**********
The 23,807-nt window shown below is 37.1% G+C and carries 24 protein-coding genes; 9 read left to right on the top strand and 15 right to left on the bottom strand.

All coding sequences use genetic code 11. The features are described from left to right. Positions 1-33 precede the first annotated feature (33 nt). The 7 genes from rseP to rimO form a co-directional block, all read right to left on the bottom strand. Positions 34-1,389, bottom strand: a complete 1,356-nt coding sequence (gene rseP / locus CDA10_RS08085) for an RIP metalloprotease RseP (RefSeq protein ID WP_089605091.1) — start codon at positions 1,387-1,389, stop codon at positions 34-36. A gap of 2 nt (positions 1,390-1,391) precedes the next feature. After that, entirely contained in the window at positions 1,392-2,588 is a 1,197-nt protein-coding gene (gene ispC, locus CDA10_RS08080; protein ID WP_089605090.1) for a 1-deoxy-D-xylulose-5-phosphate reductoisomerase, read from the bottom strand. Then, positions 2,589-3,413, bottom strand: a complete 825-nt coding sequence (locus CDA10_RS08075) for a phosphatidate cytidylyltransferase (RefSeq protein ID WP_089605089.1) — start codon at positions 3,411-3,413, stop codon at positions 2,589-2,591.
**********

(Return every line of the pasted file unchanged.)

The 23,807-nt window shown below is 37.1% G+C and carries 24 protein-coding genes; 9 read left to right on the top strand and 15 right to left on the bottom strand.

All coding sequences use genetic code 11. The features are described from left to right. Positions 1-33 precede the first annotated feature (33 nt). The 7 genes from rseP to rimO form a co-directional block, all read right to left on the bottom strand. Positions 34-1,389, bottom strand: a complete 1,356-nt coding sequence (gene rseP / locus CDA10_RS08085) for an RIP metalloprotease RseP (RefSeq protein ID WP_089605091.1) — start codon at positions 1,387-1,389, stop codon at positions 34-36. A gap of 2 nt (positions 1,390-1,391) precedes the next feature. After that, entirely contained in the window at positions 1,392-2,588 is a 1,197-nt protein-coding gene (gene ispC, locus CDA10_RS08080; protein ID WP_089605090.1) for a 1-deoxy-D-xylulose-5-phosphate reductoisomerase, read from the bottom strand. Then, positions 2,589-3,413, bottom strand: a complete 825-nt coding sequence (locus CDA10_RS08075) for a phosphatidate cytidylyltransferase (RefSeq protein ID WP_089605089.1) — start codon at positions 3,411-3,413, stop codon at positions 2,589-2,591.